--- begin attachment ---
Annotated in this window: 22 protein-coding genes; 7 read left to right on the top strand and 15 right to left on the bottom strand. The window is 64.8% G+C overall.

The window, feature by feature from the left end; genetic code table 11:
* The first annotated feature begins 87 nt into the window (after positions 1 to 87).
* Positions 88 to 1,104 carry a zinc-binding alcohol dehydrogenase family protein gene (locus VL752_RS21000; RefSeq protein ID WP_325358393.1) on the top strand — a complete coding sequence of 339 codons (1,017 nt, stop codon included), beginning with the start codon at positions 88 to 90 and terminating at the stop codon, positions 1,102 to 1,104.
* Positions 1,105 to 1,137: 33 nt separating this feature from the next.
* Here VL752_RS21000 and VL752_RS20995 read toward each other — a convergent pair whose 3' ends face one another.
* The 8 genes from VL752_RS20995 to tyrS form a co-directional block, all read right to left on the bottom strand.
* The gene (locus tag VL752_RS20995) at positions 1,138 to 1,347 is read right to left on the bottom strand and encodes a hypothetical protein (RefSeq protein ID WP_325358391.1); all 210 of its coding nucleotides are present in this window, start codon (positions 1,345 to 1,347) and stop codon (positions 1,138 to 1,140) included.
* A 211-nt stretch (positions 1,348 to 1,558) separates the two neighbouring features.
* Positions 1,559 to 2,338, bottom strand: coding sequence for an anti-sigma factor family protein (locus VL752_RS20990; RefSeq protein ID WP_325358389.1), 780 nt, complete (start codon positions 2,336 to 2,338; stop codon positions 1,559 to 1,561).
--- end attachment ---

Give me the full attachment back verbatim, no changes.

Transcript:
Annotated in this window: 22 protein-coding genes; 7 read left to right on the top strand and 15 right to left on the bottom strand. The window is 64.8% G+C overall.

The window, feature by feature from the left end; genetic code table 11:
* The first annotated feature begins 87 nt into the window (after positions 1 to 87).
* Positions 88 to 1,104 carry a zinc-binding alcohol dehydrogenase family protein gene (locus VL752_RS21000; RefSeq protein ID WP_325358393.1) on the top strand — a complete coding sequence of 339 codons (1,017 nt, stop codon included), beginning with the start codon at positions 88 to 90 and terminating at the stop codon, positions 1,102 to 1,104.
* Positions 1,105 to 1,137: 33 nt separating this feature from the next.
* Here VL752_RS21000 and VL752_RS20995 read toward each other — a convergent pair whose 3' ends face one another.
* The 8 genes from VL752_RS20995 to tyrS form a co-directional block, all read right to left on the bottom strand.
* The gene (locus tag VL752_RS20995) at positions 1,138 to 1,347 is read right to left on the bottom strand and encodes a hypothetical protein (RefSeq protein ID WP_325358391.1); all 210 of its coding nucleotides are present in this window, start codon (positions 1,345 to 1,347) and stop codon (positions 1,138 to 1,140) included.
* A 211-nt stretch (positions 1,348 to 1,558) separates the two neighbouring features.
* Positions 1,559 to 2,338, bottom strand: coding sequence for an anti-sigma factor family protein (locus VL752_RS20990; RefSeq protein ID WP_325358389.1), 780 nt, complete (start codon positions 2,336 to 2,338; stop codon positions 1,559 to 1,561).